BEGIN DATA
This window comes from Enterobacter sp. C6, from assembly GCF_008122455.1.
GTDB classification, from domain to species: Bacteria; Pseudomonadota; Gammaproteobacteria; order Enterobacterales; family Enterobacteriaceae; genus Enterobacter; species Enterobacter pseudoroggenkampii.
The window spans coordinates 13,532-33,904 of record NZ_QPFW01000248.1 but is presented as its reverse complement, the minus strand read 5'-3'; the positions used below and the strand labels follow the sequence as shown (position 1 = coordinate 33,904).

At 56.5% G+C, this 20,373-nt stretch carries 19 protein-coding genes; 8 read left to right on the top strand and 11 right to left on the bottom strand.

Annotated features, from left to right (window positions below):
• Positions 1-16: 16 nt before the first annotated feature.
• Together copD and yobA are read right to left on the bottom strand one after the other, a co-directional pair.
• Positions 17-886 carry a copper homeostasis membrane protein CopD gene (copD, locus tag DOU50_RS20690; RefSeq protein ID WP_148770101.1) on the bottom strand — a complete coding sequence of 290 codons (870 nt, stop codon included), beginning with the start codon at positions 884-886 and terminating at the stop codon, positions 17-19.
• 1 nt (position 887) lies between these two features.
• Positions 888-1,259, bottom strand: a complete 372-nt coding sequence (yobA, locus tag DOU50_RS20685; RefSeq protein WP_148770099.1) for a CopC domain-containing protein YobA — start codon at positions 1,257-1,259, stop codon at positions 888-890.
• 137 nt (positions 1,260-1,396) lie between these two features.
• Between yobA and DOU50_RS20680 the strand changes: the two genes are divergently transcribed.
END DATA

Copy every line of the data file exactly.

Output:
This window comes from Enterobacter sp. C6, from assembly GCF_008122455.1.
GTDB classification, from domain to species: Bacteria; Pseudomonadota; Gammaproteobacteria; order Enterobacterales; family Enterobacteriaceae; genus Enterobacter; species Enterobacter pseudoroggenkampii.
The window spans coordinates 13,532-33,904 of record NZ_QPFW01000248.1 but is presented as its reverse complement, the minus strand read 5'-3'; the positions used below and the strand labels follow the sequence as shown (position 1 = coordinate 33,904).

At 56.5% G+C, this 20,373-nt stretch carries 19 protein-coding genes; 8 read left to right on the top strand and 11 right to left on the bottom strand.

Annotated features, from left to right (window positions below):
• Positions 1-16: 16 nt before the first annotated feature.
• Together copD and yobA are read right to left on the bottom strand one after the other, a co-directional pair.
• Positions 17-886 carry a copper homeostasis membrane protein CopD gene (copD, locus tag DOU50_RS20690; RefSeq protein ID WP_148770101.1) on the bottom strand — a complete coding sequence of 290 codons (870 nt, stop codon included), beginning with the start codon at positions 884-886 and terminating at the stop codon, positions 17-19.
• 1 nt (position 887) lies between these two features.
• Positions 888-1,259, bottom strand: a complete 372-nt coding sequence (yobA, locus tag DOU50_RS20685; RefSeq protein WP_148770099.1) for a CopC domain-containing protein YobA — start codon at positions 1,257-1,259, stop codon at positions 888-890.
• 137 nt (positions 1,260-1,396) lie between these two features.
• Between yobA and DOU50_RS20680 the strand changes: the two genes are divergently transcribed.